U.S. Department of Education (DOE) officials announced Monday they will investigate Tennessee and four other states that allow parents the right to opt out of a public school’s COVID-19 mask mandates.

In a press release, DOE officials said such policies could discriminate against students who are disabled and at heightened risk for severe illness.

Members of Tennessee Governor Bill Lee’s staff did not return The Tennessee Star’s requests for comment Monday.

Tennessee Speaker of the House Cameron Sexton (R-Crossville) said via email Monday that mothers and fathers must take charge of their child’s healthcare decisions.

“If school boards want to impose mask mandates, parents should have various options for their children and, at a minimum, the ability to opt-out, as well as the ability to use their education dollars to attend a school of their choice,” Sexton said.

Lee this month issued an executive order that grants parents the right to opt their children out of a school’s COVID-19 mask mandate if a school board or a health board enacts one over a district.

Adam Kleinheider, speaking for Tennessee Lieutenant Governor Randy McNally (R-Oak Ridge) said via email Monday that Lee’s order was a compromise. That compromise, Kleinheider said, ensures the health and safety of students while giving parents the right to decide what is best for their children.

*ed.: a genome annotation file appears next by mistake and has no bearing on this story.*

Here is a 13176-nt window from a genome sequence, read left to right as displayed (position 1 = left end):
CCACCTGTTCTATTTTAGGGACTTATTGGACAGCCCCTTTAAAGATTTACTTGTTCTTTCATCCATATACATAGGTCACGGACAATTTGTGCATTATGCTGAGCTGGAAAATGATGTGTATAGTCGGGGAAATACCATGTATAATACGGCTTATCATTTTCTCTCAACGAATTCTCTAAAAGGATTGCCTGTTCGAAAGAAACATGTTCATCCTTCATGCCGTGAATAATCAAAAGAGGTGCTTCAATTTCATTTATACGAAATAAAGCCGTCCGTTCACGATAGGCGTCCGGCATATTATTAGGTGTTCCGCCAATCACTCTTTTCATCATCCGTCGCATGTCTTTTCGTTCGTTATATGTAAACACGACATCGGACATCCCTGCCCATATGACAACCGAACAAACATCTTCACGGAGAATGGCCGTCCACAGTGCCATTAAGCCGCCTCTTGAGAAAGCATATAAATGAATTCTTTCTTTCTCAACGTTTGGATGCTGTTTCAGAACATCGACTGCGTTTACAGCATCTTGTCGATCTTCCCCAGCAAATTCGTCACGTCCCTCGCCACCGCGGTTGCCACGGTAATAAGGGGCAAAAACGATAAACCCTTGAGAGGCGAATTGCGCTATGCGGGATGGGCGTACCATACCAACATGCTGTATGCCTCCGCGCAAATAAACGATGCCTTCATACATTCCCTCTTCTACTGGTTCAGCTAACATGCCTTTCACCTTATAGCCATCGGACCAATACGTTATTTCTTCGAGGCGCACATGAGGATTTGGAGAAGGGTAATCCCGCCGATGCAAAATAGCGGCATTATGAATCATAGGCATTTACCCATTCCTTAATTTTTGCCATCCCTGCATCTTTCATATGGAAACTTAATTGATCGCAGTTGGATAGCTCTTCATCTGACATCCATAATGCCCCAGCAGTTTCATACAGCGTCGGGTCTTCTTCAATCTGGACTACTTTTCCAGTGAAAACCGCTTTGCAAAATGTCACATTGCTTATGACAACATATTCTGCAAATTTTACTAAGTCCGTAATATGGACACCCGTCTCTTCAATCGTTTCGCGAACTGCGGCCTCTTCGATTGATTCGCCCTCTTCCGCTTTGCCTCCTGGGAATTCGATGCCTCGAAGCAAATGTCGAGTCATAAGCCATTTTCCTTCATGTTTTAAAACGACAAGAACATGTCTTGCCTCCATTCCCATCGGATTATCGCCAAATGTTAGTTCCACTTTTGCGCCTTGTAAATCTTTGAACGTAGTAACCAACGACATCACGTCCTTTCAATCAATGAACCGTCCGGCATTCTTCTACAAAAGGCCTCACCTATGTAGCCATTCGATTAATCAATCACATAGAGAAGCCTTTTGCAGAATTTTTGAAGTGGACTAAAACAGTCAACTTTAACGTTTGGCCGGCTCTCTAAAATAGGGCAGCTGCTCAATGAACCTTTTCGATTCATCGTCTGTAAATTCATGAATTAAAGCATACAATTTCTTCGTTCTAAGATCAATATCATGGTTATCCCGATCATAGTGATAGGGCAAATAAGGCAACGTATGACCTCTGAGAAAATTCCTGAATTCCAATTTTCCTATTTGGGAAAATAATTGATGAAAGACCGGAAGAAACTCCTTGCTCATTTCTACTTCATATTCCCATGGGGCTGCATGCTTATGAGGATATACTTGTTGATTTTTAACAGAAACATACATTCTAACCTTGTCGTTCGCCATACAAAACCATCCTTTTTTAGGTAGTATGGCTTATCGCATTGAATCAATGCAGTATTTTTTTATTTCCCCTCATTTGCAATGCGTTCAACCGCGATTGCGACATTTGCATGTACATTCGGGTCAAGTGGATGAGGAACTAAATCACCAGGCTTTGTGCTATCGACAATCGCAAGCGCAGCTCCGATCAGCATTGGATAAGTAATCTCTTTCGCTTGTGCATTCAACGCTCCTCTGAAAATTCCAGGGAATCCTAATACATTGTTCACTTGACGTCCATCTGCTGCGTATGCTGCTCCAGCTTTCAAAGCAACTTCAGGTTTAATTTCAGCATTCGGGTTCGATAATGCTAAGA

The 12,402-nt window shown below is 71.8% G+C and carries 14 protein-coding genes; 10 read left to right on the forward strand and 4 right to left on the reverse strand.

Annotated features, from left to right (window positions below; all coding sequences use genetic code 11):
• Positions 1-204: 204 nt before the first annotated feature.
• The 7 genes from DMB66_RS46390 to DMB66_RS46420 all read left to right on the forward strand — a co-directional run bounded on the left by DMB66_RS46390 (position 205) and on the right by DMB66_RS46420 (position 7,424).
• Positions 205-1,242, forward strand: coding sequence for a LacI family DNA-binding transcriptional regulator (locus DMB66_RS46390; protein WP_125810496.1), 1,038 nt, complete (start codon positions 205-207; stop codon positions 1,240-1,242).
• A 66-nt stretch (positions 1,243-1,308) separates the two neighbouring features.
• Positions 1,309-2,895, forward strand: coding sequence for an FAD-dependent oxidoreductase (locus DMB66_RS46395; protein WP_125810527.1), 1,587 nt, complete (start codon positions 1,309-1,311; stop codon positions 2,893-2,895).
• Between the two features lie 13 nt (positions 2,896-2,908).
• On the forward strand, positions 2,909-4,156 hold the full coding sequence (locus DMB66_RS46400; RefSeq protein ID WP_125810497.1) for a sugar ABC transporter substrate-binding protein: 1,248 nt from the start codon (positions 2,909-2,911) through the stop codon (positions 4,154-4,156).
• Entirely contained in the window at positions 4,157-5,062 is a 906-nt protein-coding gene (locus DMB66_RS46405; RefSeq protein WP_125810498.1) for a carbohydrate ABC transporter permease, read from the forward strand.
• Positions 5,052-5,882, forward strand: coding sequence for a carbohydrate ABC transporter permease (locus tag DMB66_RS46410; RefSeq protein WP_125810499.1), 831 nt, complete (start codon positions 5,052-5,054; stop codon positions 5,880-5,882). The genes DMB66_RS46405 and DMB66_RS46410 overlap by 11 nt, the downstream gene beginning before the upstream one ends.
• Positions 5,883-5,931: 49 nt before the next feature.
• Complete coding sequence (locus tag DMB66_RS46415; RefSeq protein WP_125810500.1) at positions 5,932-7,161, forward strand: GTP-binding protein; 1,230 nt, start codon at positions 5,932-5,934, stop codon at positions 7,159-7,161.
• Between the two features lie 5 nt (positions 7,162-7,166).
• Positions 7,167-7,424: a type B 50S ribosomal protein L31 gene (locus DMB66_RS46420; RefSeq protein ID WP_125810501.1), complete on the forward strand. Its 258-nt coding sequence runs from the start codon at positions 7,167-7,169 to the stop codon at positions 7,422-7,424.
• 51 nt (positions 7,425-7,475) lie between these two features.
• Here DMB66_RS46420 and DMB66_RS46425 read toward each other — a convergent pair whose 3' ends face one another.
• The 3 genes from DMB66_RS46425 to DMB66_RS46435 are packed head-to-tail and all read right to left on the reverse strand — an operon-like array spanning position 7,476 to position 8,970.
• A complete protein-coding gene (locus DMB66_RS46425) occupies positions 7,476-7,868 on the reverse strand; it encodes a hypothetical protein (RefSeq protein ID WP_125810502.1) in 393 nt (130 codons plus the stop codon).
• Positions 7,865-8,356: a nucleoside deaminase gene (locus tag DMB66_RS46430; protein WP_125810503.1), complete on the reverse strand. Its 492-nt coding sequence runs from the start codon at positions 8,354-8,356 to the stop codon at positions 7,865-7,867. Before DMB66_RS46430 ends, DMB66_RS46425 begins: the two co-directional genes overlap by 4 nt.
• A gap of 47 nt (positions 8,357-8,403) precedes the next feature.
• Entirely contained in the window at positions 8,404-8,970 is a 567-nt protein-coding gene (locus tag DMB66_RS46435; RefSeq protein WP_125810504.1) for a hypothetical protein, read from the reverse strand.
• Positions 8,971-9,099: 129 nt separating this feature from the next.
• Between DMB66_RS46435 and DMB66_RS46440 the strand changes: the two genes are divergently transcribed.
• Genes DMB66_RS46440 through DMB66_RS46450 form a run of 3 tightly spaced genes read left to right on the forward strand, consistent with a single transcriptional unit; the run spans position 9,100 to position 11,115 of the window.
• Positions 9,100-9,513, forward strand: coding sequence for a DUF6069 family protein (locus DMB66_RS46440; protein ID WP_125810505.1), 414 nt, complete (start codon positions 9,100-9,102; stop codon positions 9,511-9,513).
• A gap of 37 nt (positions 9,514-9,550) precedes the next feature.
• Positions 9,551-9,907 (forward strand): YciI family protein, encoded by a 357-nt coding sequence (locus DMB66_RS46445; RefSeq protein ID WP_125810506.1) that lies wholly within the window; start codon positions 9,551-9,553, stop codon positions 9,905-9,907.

“Nothing in the order prohibits a mandate. It merely affirms the right of parents to opt out,” Kleinheider said.

“Exceptions to vaccine or mask mandates for religious and medical reasons are quite common and consistent with the executive order. Lt. Governor McNally continues to assert this is an appropriate and lawful policy and does not violate anyone’s civil rights.”

U.S. Secretary of Education Miguel Cardona said in the press release that parents nationwide — especially those with disabilities and other underlying medical conditions — have contacted his department. Those parents, Cardona said, tell him that state bans on universal indoor masking endanger their children.

“It’s simply unacceptable that state leaders are putting politics over the health and education of the students they took an oath to serve,” Cardona said.

The DOE will also investigate whether statewide prohibitions on universal indoor masking violate Title II of the Americans with Disabilities Act (ADA), the press release said.

State Representative John Ragan (R-Oak Ridge) told The Star by email Monday that he finds the DOE’s inclusion of the ADA as justification for requiring masks “a bit incongruous.”

“Those who suffer from respiratory conditions which are exacerbated by masks seem to have their disability ignored,” Ragan wrote.

“Similarly, those with certain cardiac conditions or claustrophobia among other conditions for which masks could be detrimental, are ignored. Are such conditions not also a ‘disability?’ I suppose the answer to that question is that they are not a ‘politically correct’ disability. It would seem, to borrow a bit of the tone from Orwell’s Animal Farm, “all disabilities are equal, but there are some more equal than others.”

DOE officials also said they are also investigating COVID-19 public school mask mandates in Iowa, Oklahoma, South Carolina, and Utah.

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Chris Butler is an investigative journalist at The Tennessee Star. Follow Chris on Facebook. Email tips to [email protected]
Photo “Elementary students in masks line up for temperature checks 2” by Alliance for Excellent Education. CC BY-NC 2.0.